The use of video conferencing platforms has grown as people need to isolate themselves due to the global coronavirus outbreak. Specialists in a hacking course mentioned that one of the companies that have won the most users in recent weeks is Zoom videoconferences. However, multiple members of the cybersecurity community have pointed to the serious security issues affecting this platform, forcing users to look for safer options.
One of these options is Jitsi, a project consisting of a set of free and open source tools to provide a video conferencing service secure enough for individual users and public and private organizations on multiple platforms. Its developers even claim that authoritative privacy voices, such as Edward Snowden, have endorsed this project.
The main advantage of Jitsi is that, unlike its counterparts, it does not require the installation of a software or tool; in addition you do not need to create a user account, whether it is used on a desktop computer or on a mobile device, the specialists of the hacking course pointed out.
While Jitsi sessions do not have end-to-end encryption (as well as Zoom) and some data could end up in Google’s hands due to the default use of Google Analytics, as an open source tool developers can collaborate with the project and implement slight modifications to remove this feature and make Jitsi as private as developers want.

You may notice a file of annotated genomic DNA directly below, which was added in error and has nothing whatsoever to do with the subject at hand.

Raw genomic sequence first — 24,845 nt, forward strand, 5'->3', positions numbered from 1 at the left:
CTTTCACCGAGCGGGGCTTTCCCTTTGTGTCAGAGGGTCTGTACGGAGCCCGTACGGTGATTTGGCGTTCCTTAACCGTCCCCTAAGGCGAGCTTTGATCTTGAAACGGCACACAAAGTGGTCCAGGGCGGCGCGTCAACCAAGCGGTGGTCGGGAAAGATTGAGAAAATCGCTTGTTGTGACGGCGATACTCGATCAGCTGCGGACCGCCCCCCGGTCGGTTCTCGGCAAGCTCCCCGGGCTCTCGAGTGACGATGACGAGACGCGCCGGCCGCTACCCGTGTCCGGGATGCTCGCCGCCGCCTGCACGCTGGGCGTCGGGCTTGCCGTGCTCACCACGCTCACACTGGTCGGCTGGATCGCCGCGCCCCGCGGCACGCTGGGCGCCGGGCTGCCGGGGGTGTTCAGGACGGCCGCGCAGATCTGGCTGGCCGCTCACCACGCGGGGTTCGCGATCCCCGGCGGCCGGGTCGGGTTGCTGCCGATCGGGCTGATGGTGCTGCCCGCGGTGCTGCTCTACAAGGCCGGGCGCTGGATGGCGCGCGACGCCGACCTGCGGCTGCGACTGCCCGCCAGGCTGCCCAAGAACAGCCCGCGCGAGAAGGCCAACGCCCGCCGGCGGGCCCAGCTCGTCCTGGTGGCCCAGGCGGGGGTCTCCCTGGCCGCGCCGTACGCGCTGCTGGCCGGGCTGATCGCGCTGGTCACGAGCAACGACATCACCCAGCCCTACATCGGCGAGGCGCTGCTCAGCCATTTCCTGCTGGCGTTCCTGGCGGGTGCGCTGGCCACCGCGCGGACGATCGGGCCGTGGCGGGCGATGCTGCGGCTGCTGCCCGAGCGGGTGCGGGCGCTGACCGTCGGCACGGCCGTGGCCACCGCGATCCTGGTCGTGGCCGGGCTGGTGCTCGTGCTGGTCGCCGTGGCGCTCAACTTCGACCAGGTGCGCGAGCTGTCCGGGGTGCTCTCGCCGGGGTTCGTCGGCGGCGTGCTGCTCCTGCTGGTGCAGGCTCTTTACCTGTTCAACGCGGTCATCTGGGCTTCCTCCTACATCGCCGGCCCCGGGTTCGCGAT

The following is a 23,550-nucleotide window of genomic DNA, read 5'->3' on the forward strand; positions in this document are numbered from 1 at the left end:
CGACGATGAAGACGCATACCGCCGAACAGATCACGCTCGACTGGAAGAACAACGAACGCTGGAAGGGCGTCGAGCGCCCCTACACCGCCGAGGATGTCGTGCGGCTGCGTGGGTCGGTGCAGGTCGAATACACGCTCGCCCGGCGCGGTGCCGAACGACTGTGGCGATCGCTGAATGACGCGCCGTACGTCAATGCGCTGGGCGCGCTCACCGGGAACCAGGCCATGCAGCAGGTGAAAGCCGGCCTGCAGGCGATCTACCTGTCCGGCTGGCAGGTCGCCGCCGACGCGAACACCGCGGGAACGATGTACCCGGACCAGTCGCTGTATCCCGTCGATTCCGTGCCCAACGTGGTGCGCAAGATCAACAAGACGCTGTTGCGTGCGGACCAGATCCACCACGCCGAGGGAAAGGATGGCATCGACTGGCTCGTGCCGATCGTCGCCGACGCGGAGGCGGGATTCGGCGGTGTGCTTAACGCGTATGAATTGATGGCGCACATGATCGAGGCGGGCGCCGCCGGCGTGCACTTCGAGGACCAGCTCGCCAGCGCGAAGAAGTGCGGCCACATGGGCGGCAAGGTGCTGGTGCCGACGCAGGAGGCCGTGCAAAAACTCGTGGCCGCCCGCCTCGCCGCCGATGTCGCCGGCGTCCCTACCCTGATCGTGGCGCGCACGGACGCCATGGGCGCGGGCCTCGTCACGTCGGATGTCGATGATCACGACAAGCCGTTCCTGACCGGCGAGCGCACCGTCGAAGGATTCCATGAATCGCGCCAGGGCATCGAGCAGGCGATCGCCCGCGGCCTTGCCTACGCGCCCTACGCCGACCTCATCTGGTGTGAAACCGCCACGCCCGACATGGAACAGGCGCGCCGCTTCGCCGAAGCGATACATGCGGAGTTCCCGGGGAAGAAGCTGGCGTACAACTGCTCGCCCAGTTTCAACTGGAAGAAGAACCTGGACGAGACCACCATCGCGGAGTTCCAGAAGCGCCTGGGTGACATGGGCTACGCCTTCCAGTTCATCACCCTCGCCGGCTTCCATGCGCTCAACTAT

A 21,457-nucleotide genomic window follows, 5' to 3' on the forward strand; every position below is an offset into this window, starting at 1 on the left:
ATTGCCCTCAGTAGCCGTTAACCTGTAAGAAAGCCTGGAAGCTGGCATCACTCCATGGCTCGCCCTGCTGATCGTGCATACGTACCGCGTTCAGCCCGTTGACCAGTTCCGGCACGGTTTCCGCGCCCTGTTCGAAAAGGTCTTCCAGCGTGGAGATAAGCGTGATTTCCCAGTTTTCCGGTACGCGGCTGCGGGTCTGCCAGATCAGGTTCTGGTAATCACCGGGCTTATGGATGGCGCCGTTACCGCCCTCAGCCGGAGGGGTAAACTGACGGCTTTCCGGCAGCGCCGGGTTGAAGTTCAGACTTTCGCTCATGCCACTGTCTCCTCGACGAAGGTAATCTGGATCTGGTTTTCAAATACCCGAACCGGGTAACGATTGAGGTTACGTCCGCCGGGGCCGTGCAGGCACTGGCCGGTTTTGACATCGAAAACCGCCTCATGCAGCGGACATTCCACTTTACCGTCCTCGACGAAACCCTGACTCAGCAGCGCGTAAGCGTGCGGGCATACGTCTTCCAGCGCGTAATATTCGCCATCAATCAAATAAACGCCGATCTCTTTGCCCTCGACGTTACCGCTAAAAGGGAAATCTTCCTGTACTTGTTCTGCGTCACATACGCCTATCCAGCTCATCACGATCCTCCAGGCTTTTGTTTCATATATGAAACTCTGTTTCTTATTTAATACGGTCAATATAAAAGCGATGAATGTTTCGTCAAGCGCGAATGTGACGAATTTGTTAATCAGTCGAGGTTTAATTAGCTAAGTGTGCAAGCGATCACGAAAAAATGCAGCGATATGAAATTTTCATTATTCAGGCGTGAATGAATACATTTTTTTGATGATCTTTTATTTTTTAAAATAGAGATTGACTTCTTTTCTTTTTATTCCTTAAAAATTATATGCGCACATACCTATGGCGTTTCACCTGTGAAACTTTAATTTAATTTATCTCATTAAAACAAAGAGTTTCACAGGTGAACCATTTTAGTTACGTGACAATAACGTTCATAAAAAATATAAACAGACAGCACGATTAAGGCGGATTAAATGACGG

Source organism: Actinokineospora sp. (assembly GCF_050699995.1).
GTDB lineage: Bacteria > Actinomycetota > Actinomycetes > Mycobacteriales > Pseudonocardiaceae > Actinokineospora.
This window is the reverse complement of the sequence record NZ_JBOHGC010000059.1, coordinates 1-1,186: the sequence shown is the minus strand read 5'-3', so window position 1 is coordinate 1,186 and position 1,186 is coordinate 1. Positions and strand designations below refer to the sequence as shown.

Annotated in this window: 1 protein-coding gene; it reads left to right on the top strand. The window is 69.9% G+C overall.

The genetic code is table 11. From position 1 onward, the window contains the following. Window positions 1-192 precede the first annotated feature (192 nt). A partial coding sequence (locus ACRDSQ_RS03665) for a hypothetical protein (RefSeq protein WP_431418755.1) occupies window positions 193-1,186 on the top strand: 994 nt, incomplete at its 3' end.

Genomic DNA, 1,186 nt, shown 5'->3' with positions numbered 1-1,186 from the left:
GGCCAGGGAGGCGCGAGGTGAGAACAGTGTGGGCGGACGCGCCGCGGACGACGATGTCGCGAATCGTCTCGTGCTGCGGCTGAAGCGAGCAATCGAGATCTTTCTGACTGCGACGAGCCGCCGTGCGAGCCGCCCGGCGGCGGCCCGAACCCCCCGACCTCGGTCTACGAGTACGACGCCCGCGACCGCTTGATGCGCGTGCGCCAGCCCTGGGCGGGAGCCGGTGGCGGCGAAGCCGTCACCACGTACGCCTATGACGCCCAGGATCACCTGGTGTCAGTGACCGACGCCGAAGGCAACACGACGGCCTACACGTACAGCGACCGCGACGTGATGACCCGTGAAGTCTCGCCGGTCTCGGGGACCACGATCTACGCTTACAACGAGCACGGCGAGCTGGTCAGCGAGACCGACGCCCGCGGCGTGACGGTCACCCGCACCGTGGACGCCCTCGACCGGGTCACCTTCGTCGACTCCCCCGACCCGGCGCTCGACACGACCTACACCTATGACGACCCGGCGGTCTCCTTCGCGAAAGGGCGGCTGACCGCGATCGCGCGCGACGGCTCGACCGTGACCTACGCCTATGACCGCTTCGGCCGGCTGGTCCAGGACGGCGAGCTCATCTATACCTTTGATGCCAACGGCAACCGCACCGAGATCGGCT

Another advantage is that there is no limit to the number of participants in a Jitsi session, so this variable is only subject to what is allowed by the bandwidth and capacity of the server. Users can modify the resolution of audio and video to establish greater control over the number of participants in the meeting. It should be noted that, in case of not using the default server, Jitsi has a function to host the session on the user’s computer.
In addition, the experts of the hacking course who have analyzed it consider that Jitsi is a very simple platform to use, because when entering the website there is only the option to create or join a videoconferencing room, not forgetting that Jitsi has some tools that will allow the organized intervention of all the participants of the meeting, such as chat via text messages or a function to virtually “raise the hand”.
The International Institute of Cyber Security (IICS) recommends visiting the official developers’ platform for more details on Jitsi and its functions.
He is a well-known expert in mobile security and malware analysis. He studied Computer Science at NYU and started working as a cyber security analyst in 2003. He is actively working as an anti-malware expert. He also worked for security companies like Kaspersky Lab. His everyday job includes researching about new malware and cyber security incidents. Also he has deep level of knowledge in mobile security and mobile vulnerabilities.